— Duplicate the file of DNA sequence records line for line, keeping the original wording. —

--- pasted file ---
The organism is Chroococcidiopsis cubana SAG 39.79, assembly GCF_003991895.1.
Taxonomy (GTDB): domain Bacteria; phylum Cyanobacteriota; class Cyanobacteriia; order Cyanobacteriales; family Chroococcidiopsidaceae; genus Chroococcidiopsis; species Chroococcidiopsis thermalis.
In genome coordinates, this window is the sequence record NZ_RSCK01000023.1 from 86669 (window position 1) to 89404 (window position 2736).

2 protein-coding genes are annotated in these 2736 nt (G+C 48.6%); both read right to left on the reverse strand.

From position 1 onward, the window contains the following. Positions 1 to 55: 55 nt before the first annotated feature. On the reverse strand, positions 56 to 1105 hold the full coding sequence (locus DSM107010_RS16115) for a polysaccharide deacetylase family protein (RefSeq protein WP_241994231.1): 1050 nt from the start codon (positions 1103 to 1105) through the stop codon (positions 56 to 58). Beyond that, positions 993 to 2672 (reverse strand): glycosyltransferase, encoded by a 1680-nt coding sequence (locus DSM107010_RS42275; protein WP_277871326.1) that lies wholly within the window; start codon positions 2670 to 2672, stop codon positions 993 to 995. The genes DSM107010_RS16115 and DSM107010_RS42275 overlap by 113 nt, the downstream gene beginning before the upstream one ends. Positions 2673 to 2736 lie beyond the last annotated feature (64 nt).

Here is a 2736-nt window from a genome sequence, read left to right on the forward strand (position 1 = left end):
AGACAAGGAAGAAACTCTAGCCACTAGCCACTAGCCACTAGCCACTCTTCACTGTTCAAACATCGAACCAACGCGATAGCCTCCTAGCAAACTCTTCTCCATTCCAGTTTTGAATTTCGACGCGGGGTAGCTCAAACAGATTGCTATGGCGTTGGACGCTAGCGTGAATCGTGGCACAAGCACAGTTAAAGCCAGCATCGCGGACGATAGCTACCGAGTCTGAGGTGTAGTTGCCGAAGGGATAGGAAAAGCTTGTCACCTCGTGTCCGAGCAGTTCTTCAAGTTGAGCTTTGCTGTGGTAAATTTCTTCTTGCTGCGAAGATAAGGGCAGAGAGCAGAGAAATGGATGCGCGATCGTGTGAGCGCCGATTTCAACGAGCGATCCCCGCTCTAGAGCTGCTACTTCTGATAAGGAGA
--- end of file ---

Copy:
The organism is Chroococcidiopsis cubana SAG 39.79, assembly GCF_003991895.1.
Taxonomy (GTDB): domain Bacteria; phylum Cyanobacteriota; class Cyanobacteriia; order Cyanobacteriales; family Chroococcidiopsidaceae; genus Chroococcidiopsis; species Chroococcidiopsis thermalis.
In genome coordinates, this window is the sequence record NZ_RSCK01000023.1 from 86669 (window position 1) to 89404 (window position 2736).

2 protein-coding genes are annotated in these 2736 nt (G+C 48.6%); both read right to left on the reverse strand.

From position 1 onward, the window contains the following. Positions 1 to 55: 55 nt before the first annotated feature. On the reverse strand, positions 56 to 1105 hold the full coding sequence (locus DSM107010_RS16115) for a polysaccharide deacetylase family protein (RefSeq protein WP_241994231.1): 1050 nt from the start codon (positions 1103 to 1105) through the stop codon (positions 56 to 58). Beyond that, positions 993 to 2672 (reverse strand): glycosyltransferase, encoded by a 1680-nt coding sequence (locus DSM107010_RS42275; protein WP_277871326.1) that lies wholly within the window; start codon positions 2670 to 2672, stop codon positions 993 to 995. The genes DSM107010_RS16115 and DSM107010_RS42275 overlap by 113 nt, the downstream gene beginning before the upstream one ends. Positions 2673 to 2736 lie beyond the last annotated feature (64 nt).

Here is a 2736-nt window from a genome sequence, read left to right on the forward strand (position 1 = left end):
AGACAAGGAAGAAACTCTAGCCACTAGCCACTAGCCACTAGCCACTCTTCACTGTTCAAACATCGAACCAACGCGATAGCCTCCTAGCAAACTCTTCTCCATTCCAGTTTTGAATTTCGACGCGGGGTAGCTCAAACAGATTGCTATGGCGTTGGACGCTAGCGTGAATCGTGGCACAAGCACAGTTAAAGCCAGCATCGCGGACGATAGCTACCGAGTCTGAGGTGTAGTTGCCGAAGGGATAGGAAAAGCTTGTCACCTCGTGTCCGAGCAGTTCTTCAAGTTGAGCTTTGCTGTGGTAAATTTCTTCTTGCTGCGAAGATAAGGGCAGAGAGCAGAGAAATGGATGCGCGATCGTGTGAGCGCCGATTTCAACGAGCGATCCCCGCTCTAGAGCTGCTACTTCTGATAAGGAGA